The climate for health care is a challenge everywhere, he said.

"Health care in any setting, whether it's medical or psychiatric or specialties, we're under a lot of pressure to produce and perform in very difficult times," he said. "The economy certainly affects all of us. If you're in health care, it's not a matter of (whether) it's going to be difficult or not, it's a matter of degrees. You have to just love what you do and help provide health care. It can't just be a job for anybody."

Fortunately, Cook enjoys what he does.

He fashions himself as one who likes problem-solving. So the task at hand is not too steep, although he readily admits it is not one he plans to tackle alone.

"One person can't by any means do it," he said. "We're the experts in various areas (but) you have to be willing to share control. I don't have any interest or the ability or stamina to do it all by myself. That's one of the advantages of being seasoned. One person can't do but so much."

It can be boiled down to five key areas -- people, ethics compliance and safety, service excellence, performance improvement and financial performance.

"We're talking about retention and recruiting the right people in the right places," he explained. "You get that right, almost everything falls into place."

Ethics, he said, translates to providing great programs and services, while complying with the regulations from the state, Joint Commission and other regulatory agencies.

"We're working to have our own expectations exceed those," he said. "Our expectations should be at a level where we're exceeding those basic requirements. I would say two to three years we're going to be there."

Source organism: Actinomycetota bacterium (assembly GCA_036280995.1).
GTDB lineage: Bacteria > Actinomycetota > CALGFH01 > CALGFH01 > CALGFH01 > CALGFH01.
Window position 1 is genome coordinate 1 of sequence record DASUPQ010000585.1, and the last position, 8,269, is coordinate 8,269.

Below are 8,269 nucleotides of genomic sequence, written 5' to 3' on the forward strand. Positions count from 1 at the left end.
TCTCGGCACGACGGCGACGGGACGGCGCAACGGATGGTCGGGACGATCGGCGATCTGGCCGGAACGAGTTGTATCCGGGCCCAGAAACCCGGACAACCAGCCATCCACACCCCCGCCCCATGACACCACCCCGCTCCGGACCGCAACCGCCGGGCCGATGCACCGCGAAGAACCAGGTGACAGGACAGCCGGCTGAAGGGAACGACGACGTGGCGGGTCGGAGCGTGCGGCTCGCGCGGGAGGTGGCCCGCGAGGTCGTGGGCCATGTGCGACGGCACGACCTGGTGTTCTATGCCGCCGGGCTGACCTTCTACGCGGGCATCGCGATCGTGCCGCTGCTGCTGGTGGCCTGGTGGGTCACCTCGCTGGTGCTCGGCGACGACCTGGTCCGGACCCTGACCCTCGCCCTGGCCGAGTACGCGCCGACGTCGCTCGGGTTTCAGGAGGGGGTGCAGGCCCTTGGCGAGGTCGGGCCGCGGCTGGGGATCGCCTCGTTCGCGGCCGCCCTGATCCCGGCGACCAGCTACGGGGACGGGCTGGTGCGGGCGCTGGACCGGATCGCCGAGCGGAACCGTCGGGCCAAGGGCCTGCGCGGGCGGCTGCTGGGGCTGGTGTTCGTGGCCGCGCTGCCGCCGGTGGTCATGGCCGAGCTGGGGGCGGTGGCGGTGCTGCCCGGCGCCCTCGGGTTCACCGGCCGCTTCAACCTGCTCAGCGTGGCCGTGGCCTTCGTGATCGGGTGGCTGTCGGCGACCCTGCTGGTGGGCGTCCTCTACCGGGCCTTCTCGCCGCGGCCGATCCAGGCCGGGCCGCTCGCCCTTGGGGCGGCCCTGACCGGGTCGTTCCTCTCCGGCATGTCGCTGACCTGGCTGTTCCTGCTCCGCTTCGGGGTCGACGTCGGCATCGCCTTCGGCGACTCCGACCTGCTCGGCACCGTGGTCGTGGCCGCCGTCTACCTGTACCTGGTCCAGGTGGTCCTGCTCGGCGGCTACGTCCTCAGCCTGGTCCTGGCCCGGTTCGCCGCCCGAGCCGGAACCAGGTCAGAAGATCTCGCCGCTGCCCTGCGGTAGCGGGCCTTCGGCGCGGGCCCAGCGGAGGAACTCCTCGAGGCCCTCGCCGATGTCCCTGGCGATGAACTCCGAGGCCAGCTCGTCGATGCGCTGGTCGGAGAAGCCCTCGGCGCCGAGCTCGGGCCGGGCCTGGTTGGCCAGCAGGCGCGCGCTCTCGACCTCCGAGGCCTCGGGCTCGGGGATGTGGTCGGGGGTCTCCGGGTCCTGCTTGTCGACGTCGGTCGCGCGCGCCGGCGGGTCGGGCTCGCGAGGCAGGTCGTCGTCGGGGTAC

Service excellence, he said, means improving all its relationships, both with referral services and the community and internally.

"We need to continually work to provide care in a way that our patients have a sense of truly being cared for," Cook said. "We want them to leave here and think, 'Those people knew what they were doing, they were compassionate.'"

Efforts will also be geared to building a culture of ongoing improvement, he explained.

"There's a lot of things that we have to measure," he said. "That doesn't necessarily make you a bad hospital. In addition to the nuts and bolts things, we're working to develop how Cherry can work together."

Lastly, the financial area -- beyond the economy and the state budget at hand -- boils down to providing cost-effective care.

"(It's) how we provide the best care we possibly can and be conscious of the cost," Cook said. "We're going to be developing more efficient ways to provide care."

The task at hand is not simple, but it is attainable, Cook said. He is willing to make the tough decisions, but he is also willing to roll up his sleeves and work alongside those he is leading.

"I have a great deal of empathy for what it's like to work three shifts a day ... I know what it's like to be there," he said. "So my job is to help out of that experience to facilitate where they can perform their job as effectively as possible.

"But I truly do feel we're under way and every day feel better and really am optimistic about what we're doing."